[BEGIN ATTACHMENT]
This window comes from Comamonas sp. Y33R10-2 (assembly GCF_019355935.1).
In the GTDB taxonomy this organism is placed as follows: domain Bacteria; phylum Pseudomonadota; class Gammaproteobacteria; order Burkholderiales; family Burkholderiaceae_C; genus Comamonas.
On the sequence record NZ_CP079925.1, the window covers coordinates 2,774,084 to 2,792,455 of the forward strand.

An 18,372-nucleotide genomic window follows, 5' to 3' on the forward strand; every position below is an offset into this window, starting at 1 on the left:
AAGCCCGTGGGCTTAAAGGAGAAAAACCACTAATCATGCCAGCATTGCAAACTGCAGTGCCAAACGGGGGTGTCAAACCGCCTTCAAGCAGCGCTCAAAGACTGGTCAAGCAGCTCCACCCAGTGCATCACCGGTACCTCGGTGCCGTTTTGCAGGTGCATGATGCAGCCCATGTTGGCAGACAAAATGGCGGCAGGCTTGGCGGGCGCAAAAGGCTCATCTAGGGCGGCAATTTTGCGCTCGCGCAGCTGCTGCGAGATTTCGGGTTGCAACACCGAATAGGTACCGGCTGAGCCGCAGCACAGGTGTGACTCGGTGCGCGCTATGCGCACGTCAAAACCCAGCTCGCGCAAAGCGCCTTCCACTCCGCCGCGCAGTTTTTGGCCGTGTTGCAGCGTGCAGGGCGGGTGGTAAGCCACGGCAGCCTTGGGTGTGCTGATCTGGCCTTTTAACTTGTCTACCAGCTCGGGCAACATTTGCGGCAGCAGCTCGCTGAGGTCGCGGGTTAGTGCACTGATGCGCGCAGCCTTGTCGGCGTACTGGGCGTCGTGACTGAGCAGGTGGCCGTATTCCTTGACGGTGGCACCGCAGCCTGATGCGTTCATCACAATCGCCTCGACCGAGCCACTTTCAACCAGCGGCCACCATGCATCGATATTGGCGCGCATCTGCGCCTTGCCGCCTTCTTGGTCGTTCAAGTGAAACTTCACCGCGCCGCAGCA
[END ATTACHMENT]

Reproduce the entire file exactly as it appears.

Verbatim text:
This window comes from Comamonas sp. Y33R10-2 (assembly GCF_019355935.1).
In the GTDB taxonomy this organism is placed as follows: domain Bacteria; phylum Pseudomonadota; class Gammaproteobacteria; order Burkholderiales; family Burkholderiaceae_C; genus Comamonas.
On the sequence record NZ_CP079925.1, the window covers coordinates 2,774,084 to 2,792,455 of the forward strand.

An 18,372-nucleotide genomic window follows, 5' to 3' on the forward strand; every position below is an offset into this window, starting at 1 on the left:
AAGCCCGTGGGCTTAAAGGAGAAAAACCACTAATCATGCCAGCATTGCAAACTGCAGTGCCAAACGGGGGTGTCAAACCGCCTTCAAGCAGCGCTCAAAGACTGGTCAAGCAGCTCCACCCAGTGCATCACCGGTACCTCGGTGCCGTTTTGCAGGTGCATGATGCAGCCCATGTTGGCAGACAAAATGGCGGCAGGCTTGGCGGGCGCAAAAGGCTCATCTAGGGCGGCAATTTTGCGCTCGCGCAGCTGCTGCGAGATTTCGGGTTGCAACACCGAATAGGTACCGGCTGAGCCGCAGCACAGGTGTGACTCGGTGCGCGCTATGCGCACGTCAAAACCCAGCTCGCGCAAAGCGCCTTCCACTCCGCCGCGCAGTTTTTGGCCGTGTTGCAGCGTGCAGGGCGGGTGGTAAGCCACGGCAGCCTTGGGTGTGCTGATCTGGCCTTTTAACTTGTCTACCAGCTCGGGCAACATTTGCGGCAGCAGCTCGCTGAGGTCGCGGGTTAGTGCACTGATGCGCGCAGCCTTGTCGGCGTACTGGGCGTCGTGACTGAGCAGGTGGCCGTATTCCTTGACGGTGGCACCGCAGCCTGATGCGTTCATCACAATCGCCTCGACCGAGCCACTTTCAACCAGCGGCCACCATGCATCGATATTGGCGCGCATCTGCGCCTTGCCGCCTTCTTGGTCGTTCAAGTGAAACTTCACCGCGCCGCAGCA